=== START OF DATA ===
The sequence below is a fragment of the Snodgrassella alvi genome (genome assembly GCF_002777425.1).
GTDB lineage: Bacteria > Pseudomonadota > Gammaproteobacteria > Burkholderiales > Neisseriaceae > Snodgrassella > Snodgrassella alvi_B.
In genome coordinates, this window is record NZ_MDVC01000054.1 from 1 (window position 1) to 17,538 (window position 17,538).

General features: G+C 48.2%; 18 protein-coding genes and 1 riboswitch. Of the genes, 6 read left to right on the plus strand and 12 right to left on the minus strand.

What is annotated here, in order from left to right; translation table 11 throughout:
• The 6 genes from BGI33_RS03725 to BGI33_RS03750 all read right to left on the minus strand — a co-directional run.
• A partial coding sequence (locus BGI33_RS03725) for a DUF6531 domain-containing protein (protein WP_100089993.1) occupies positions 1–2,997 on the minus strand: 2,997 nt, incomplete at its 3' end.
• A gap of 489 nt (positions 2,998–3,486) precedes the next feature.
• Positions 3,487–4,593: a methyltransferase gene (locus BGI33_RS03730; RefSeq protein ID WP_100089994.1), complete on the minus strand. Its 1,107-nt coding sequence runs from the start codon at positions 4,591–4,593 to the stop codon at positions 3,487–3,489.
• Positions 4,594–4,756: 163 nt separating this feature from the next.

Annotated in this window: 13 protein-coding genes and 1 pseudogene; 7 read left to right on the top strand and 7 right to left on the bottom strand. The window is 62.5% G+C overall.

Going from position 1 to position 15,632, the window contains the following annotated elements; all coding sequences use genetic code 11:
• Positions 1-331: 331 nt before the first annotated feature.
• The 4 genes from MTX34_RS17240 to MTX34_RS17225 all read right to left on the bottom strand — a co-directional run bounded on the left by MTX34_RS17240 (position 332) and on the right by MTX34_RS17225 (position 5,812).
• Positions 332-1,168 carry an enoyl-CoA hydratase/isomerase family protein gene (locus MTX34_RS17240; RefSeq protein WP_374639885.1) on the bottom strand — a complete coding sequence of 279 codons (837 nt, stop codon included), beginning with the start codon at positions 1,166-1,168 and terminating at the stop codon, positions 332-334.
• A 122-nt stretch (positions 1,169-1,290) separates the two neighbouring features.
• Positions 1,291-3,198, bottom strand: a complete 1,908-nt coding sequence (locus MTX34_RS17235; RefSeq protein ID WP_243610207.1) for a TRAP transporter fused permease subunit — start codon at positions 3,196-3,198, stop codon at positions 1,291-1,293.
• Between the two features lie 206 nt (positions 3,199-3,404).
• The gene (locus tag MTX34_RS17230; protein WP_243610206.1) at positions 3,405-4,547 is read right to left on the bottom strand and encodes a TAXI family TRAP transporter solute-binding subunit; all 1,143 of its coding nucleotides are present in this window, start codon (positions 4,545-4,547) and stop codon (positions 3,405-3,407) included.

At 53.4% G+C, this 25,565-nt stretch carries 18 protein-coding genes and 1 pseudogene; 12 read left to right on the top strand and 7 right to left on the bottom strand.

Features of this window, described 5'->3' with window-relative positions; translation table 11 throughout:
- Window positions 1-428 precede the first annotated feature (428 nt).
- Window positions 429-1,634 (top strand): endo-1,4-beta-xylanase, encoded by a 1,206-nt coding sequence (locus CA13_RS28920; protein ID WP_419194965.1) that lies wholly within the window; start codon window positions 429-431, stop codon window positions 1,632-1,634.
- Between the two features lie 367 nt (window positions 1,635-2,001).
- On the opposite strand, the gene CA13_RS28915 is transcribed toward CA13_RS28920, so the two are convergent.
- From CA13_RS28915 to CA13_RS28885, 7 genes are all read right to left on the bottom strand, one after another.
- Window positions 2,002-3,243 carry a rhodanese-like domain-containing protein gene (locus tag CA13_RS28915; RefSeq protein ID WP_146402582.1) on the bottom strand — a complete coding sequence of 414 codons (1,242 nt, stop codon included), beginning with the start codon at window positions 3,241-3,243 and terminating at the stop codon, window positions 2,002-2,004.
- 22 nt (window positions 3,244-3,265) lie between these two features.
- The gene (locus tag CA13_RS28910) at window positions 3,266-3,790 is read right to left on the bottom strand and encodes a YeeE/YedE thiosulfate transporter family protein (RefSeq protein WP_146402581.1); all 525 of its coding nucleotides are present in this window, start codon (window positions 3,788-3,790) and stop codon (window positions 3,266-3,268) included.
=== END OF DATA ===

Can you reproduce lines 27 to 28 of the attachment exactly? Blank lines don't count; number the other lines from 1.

- Window positions 2,002-3,243 carry a rhodanese-like domain-containing protein gene (locus tag CA13_RS28915; RefSeq protein ID WP_146402582.1) on the bottom strand — a complete coding sequence of 414 codons (1,242 nt, stop codon included), beginning with the start codon at window positions 3,241-3,243 and terminating at the stop codon, window positions 2,002-2,004.
- 22 nt (window positions 3,244-3,265) lie between these two features.